Firstly, let’s say a few words about Ayaan Hirsi Ali, the celebrity apostate who is in town for the Sydney Writers’ Festival, to spruik her book amid what I’m sure she and her publicists hope will be a suitably outraged reaction from the local Muslim community. There. That’s about all that needs to be said (nothing).
Sadly, after viewing a few of her interviews, we must conclude that her commentary is on an entirely different intellectual plane to more worthy and thoughtful opponents such as Richard Dawkins, Daniel Pipes or, say, the octogenarian caller to talkback radio complaining about the smell of “Moslem cooking”. In other words, nothing to see here. Let’s move on.
And so we come to The Age who, in covering Hirsi Ali’s story, report:
AS A small girl, Ayaan Hirsi Ali was forcibly circumcised with a pair of scissors. She was then sewn up with a piece of twine “to keep her chaste”.
In the world in which she then lived, Ali was not alone: according to a 2000 World Health Organisation fact sheet, the number of Muslim girls and women who underwent genital mutilation was estimated to be between 100 million and 140 million.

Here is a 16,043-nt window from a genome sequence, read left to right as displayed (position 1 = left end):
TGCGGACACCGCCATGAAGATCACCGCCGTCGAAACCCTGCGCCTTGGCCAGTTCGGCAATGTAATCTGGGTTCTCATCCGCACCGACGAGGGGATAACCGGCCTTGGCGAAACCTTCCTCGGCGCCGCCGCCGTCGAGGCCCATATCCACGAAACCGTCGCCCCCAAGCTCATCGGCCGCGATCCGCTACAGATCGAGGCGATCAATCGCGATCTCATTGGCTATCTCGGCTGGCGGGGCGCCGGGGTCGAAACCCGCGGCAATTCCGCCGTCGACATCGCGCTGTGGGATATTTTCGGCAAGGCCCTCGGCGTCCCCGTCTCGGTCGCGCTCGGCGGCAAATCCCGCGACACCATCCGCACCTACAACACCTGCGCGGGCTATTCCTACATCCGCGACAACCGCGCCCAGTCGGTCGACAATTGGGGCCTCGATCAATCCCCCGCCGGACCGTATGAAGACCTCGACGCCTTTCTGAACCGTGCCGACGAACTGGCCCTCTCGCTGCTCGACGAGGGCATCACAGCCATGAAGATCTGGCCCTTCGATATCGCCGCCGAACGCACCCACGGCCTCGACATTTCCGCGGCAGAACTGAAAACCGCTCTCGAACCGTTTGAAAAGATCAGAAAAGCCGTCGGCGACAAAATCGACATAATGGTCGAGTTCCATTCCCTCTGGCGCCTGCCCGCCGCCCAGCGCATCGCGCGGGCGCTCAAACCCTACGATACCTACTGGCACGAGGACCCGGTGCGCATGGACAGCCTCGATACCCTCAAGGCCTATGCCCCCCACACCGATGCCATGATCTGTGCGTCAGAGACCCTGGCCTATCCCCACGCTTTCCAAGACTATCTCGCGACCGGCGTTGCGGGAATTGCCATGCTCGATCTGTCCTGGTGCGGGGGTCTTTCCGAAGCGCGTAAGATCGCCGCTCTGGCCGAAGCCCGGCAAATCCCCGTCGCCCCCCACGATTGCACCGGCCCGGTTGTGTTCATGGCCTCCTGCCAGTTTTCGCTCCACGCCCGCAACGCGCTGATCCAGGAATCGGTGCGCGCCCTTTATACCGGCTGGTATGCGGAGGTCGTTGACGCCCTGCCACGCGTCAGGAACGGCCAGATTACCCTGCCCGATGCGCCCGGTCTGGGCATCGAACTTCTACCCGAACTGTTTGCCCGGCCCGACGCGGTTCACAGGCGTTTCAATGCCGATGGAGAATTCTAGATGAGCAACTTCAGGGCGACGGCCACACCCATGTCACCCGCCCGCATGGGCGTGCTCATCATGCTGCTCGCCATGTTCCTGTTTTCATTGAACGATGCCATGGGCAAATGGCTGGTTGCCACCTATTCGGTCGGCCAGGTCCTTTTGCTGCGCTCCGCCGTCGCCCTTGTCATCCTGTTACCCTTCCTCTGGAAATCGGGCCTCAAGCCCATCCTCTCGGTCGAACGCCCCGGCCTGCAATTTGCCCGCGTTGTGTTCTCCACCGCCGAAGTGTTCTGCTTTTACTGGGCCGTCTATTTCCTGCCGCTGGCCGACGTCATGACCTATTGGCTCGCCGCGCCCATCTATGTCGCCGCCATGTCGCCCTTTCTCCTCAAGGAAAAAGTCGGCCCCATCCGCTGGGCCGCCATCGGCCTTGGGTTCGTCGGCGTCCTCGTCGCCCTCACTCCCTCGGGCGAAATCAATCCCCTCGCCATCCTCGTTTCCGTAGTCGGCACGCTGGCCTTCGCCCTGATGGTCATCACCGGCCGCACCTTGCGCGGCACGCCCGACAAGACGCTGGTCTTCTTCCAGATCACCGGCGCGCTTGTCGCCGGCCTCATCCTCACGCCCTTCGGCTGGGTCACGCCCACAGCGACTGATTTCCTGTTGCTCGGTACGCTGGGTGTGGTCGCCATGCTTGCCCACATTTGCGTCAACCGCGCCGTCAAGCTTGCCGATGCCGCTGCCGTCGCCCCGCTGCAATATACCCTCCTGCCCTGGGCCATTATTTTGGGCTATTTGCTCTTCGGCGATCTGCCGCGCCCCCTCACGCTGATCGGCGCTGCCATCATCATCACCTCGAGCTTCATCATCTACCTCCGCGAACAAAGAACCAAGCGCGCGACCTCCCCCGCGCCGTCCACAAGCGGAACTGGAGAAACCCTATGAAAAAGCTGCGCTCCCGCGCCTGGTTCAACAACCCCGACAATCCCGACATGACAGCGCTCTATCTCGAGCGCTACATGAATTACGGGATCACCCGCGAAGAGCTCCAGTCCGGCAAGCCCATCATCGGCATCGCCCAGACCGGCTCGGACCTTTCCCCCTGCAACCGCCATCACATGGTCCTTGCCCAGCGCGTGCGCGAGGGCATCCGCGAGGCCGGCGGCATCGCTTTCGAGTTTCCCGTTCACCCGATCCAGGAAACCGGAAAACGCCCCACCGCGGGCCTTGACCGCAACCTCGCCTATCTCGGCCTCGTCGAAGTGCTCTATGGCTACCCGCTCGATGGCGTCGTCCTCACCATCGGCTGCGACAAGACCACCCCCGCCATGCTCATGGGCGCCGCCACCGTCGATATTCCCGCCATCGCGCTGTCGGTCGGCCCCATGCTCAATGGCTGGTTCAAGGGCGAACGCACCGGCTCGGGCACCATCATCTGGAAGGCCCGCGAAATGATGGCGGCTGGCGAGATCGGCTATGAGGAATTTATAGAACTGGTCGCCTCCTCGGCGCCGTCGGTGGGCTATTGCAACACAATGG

The practice is widespread in the predominantly Islamic countries of Egypt, Sudan, Ethiopia and Somalia — her homeland — but does not occur universally throughout the Islamic world.
100 million to 140 million Muslim girls and women? That’s quite a number. Let’s see: there are, approximately, 1.4 billion Muslims in the world. If half of them are women, then we have 700,000,000 Muslim women. If we then take The Age’s figure of 140 million genitally mutilated Muslim women, it means that 20% of Muslim women in this world have undergone the awful procedure.
If that is true, it’s no wonder some people think there is a causal connection to Islam. However, the fact is it isn’t true and, contrary to the Age report, the World Health Organisation’s fact sheet doesn’t say this at all.
Most of the girls and women who have undergone genital mutilation live in 28 African countries, although some live in Asia and the Middle East. They are also increasingly found in Europe, Australia, Canada and the USA, primarily among immigrants from these countries.
Today, the number of girls and women who have been undergone female genital mutilation is estimated at between 100 and 140 million. It is estimated that each year, a further 2 million girls are at risk of undergoing FGM.
Hirsi Ali is here to flog her book, but what’s The Age’s excuse?